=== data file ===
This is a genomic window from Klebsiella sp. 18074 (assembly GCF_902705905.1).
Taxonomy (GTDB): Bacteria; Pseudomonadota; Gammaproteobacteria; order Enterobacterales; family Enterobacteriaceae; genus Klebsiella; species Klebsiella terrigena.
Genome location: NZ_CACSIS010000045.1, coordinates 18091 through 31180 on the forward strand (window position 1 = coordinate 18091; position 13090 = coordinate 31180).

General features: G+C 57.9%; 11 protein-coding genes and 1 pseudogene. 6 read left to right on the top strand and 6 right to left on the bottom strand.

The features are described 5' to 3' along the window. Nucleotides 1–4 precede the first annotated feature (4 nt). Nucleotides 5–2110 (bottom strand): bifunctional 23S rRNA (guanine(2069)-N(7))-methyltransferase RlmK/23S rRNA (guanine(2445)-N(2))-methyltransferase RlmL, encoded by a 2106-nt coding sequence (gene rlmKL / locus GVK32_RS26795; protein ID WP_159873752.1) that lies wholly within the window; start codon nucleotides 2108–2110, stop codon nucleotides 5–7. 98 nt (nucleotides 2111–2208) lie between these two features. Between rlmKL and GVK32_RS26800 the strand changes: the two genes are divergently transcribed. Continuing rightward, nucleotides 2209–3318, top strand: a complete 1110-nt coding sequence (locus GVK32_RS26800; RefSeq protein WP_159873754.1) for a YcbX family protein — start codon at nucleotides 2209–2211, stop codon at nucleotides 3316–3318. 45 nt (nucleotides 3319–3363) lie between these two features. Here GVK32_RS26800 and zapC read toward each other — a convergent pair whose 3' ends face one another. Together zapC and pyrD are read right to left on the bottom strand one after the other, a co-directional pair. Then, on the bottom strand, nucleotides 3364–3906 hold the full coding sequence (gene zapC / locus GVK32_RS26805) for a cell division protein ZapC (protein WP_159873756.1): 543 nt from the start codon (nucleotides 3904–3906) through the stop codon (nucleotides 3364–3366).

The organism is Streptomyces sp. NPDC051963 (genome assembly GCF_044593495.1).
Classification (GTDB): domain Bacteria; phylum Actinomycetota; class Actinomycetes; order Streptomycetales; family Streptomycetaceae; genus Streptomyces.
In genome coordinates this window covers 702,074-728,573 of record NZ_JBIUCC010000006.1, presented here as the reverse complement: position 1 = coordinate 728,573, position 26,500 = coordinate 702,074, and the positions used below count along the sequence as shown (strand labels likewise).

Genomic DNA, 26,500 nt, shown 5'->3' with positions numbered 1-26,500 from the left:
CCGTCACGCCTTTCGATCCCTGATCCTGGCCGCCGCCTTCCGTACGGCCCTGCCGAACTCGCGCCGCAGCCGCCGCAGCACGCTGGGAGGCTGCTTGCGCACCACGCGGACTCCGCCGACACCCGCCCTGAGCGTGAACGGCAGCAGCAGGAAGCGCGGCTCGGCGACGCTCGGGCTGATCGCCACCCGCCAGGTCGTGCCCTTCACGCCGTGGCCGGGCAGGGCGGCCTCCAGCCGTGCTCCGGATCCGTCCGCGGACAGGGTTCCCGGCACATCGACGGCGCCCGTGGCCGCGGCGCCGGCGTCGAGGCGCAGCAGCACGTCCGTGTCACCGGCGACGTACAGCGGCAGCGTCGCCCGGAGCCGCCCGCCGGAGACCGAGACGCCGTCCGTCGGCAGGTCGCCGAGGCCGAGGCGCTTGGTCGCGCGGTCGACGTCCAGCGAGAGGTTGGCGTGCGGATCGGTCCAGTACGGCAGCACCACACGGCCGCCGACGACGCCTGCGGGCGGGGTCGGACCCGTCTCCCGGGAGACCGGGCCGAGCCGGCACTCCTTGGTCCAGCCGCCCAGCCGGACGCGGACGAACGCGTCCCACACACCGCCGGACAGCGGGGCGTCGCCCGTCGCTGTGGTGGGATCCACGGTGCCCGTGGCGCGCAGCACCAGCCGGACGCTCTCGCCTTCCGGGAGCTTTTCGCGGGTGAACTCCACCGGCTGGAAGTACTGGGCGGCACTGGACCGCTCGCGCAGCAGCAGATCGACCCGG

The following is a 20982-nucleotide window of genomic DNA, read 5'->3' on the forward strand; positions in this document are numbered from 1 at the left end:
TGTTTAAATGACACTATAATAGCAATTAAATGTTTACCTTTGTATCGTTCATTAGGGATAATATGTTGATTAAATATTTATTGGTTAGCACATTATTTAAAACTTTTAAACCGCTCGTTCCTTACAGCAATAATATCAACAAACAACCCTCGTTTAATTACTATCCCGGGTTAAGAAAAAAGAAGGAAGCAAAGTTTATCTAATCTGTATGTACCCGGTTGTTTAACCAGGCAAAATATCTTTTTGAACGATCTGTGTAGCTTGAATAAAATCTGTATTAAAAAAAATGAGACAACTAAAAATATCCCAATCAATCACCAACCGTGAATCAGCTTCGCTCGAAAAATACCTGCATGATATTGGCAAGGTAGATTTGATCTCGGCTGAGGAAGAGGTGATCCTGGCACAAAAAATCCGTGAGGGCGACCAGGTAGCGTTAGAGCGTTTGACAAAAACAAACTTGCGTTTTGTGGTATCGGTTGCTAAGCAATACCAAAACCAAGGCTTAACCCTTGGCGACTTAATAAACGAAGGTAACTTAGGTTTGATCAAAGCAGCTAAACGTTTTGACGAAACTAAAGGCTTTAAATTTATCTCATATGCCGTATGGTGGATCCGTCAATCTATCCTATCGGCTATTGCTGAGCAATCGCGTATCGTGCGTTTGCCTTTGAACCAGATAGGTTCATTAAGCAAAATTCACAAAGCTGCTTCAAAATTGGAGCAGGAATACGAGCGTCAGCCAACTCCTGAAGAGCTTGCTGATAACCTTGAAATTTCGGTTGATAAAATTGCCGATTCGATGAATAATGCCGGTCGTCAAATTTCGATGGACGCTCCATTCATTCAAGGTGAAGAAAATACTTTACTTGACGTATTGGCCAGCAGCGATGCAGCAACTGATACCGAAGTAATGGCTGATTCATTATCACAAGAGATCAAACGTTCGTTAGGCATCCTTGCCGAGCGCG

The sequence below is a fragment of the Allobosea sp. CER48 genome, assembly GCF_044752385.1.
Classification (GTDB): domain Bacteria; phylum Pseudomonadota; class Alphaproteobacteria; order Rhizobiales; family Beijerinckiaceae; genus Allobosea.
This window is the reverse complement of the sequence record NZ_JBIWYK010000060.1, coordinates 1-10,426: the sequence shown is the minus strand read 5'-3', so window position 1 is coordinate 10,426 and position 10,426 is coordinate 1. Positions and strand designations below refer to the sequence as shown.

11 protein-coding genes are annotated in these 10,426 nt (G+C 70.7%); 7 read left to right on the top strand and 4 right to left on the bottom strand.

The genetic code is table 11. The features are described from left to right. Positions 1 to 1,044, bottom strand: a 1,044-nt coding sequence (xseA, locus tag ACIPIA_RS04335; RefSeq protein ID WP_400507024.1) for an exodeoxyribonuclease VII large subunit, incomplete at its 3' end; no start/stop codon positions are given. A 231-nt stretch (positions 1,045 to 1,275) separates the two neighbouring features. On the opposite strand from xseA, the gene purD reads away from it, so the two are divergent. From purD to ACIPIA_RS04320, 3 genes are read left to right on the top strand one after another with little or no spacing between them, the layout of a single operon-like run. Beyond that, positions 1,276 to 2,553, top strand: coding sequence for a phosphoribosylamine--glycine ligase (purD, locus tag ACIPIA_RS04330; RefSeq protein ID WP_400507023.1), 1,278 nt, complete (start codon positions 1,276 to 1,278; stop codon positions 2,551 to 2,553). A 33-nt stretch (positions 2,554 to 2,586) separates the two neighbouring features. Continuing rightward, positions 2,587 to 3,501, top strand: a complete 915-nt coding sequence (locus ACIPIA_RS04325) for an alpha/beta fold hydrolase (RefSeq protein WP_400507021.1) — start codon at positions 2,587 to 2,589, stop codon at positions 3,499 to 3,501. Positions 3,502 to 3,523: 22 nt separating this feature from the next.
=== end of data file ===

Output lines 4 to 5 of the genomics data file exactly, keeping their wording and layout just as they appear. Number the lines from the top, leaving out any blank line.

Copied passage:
General features: G+C 57.9%; 11 protein-coding genes and 1 pseudogene. 6 read left to right on the top strand and 6 right to left on the bottom strand.

The features are described 5' to 3' along the window. Nucleotides 1–4 precede the first annotated feature (4 nt). Nucleotides 5–2110 (bottom strand): bifunctional 23S rRNA (guanine(2069)-N(7))-methyltransferase RlmK/23S rRNA (guanine(2445)-N(2))-methyltransferase RlmL, encoded by a 2106-nt coding sequence (gene rlmKL / locus GVK32_RS26795; protein ID WP_159873752.1) that lies wholly within the window; start codon nucleotides 2108–2110, stop codon nucleotides 5–7. 98 nt (nucleotides 2111–2208) lie between these two features. Between rlmKL and GVK32_RS26800 the strand changes: the two genes are divergently transcribed. Continuing rightward, nucleotides 2209–3318, top strand: a complete 1110-nt coding sequence (locus GVK32_RS26800; RefSeq protein WP_159873754.1) for a YcbX family protein — start codon at nucleotides 2209–2211, stop codon at nucleotides 3316–3318. 45 nt (nucleotides 3319–3363) lie between these two features. Here GVK32_RS26800 and zapC read toward each other — a convergent pair whose 3' ends face one another. Together zapC and pyrD are read right to left on the bottom strand one after the other, a co-directional pair. Then, on the bottom strand, nucleotides 3364–3906 hold the full coding sequence (gene zapC / locus GVK32_RS26805) for a cell division protein ZapC (protein WP_159873756.1): 543 nt from the start codon (nucleotides 3904–3906) through the stop codon (nucleotides 3364–3366).